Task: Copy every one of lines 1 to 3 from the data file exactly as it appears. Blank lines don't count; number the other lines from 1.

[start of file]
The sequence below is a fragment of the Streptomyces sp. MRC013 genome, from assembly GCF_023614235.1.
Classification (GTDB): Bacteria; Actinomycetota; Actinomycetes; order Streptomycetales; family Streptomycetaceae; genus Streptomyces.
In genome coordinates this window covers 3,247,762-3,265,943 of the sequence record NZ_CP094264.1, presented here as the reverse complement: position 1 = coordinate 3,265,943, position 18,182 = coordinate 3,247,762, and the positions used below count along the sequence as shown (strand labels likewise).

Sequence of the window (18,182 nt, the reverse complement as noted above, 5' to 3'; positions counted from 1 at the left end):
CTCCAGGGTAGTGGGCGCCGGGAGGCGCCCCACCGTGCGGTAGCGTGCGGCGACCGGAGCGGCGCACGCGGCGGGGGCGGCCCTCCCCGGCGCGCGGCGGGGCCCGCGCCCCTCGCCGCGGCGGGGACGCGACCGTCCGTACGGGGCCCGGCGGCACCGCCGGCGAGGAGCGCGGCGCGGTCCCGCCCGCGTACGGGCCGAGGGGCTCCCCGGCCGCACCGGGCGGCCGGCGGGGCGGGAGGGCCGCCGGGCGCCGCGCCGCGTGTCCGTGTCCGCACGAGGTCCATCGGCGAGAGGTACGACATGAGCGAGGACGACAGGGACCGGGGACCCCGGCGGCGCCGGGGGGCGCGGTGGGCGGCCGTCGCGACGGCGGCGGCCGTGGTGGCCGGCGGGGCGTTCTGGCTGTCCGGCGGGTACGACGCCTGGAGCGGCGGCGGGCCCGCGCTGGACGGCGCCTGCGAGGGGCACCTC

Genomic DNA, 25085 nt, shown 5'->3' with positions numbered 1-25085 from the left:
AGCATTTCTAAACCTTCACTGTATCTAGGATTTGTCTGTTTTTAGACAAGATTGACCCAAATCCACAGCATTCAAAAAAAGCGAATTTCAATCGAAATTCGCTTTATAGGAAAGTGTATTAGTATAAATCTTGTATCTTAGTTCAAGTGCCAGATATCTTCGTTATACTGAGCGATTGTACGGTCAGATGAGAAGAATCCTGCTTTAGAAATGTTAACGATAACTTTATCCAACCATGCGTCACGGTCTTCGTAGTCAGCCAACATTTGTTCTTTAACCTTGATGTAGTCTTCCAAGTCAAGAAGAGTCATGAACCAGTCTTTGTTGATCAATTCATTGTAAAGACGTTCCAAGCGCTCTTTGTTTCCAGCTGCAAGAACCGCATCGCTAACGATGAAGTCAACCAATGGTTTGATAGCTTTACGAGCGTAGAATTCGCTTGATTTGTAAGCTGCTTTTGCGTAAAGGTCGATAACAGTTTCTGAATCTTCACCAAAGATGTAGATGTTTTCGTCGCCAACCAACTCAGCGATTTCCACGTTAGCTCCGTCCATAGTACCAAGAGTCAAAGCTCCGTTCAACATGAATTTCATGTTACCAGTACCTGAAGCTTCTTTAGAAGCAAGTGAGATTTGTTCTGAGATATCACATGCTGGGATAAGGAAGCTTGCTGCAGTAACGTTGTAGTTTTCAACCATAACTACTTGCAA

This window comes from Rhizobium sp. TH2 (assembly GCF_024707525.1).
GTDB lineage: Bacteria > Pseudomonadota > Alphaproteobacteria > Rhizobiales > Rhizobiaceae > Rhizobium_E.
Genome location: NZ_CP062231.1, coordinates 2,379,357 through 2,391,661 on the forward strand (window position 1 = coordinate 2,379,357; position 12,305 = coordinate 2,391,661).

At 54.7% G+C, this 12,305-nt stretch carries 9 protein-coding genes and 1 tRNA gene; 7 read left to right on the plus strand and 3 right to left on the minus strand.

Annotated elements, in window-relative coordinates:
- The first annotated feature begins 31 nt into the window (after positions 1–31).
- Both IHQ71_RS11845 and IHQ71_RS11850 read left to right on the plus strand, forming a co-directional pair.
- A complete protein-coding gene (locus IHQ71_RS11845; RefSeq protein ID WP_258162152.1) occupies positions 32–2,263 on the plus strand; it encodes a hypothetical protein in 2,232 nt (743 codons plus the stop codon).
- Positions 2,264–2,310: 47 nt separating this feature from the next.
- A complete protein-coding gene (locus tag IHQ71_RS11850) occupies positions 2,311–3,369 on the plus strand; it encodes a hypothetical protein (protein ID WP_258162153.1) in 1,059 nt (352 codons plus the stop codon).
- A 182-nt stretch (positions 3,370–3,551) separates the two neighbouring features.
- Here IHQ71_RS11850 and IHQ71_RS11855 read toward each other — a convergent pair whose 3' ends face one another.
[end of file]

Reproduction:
The sequence below is a fragment of the Streptomyces sp. MRC013 genome, from assembly GCF_023614235.1.
Classification (GTDB): Bacteria; Actinomycetota; Actinomycetes; order Streptomycetales; family Streptomycetaceae; genus Streptomyces.
In genome coordinates this window covers 3,247,762-3,265,943 of the sequence record NZ_CP094264.1, presented here as the reverse complement: position 1 = coordinate 3,265,943, position 18,182 = coordinate 3,247,762, and the positions used below count along the sequence as shown (strand labels likewise).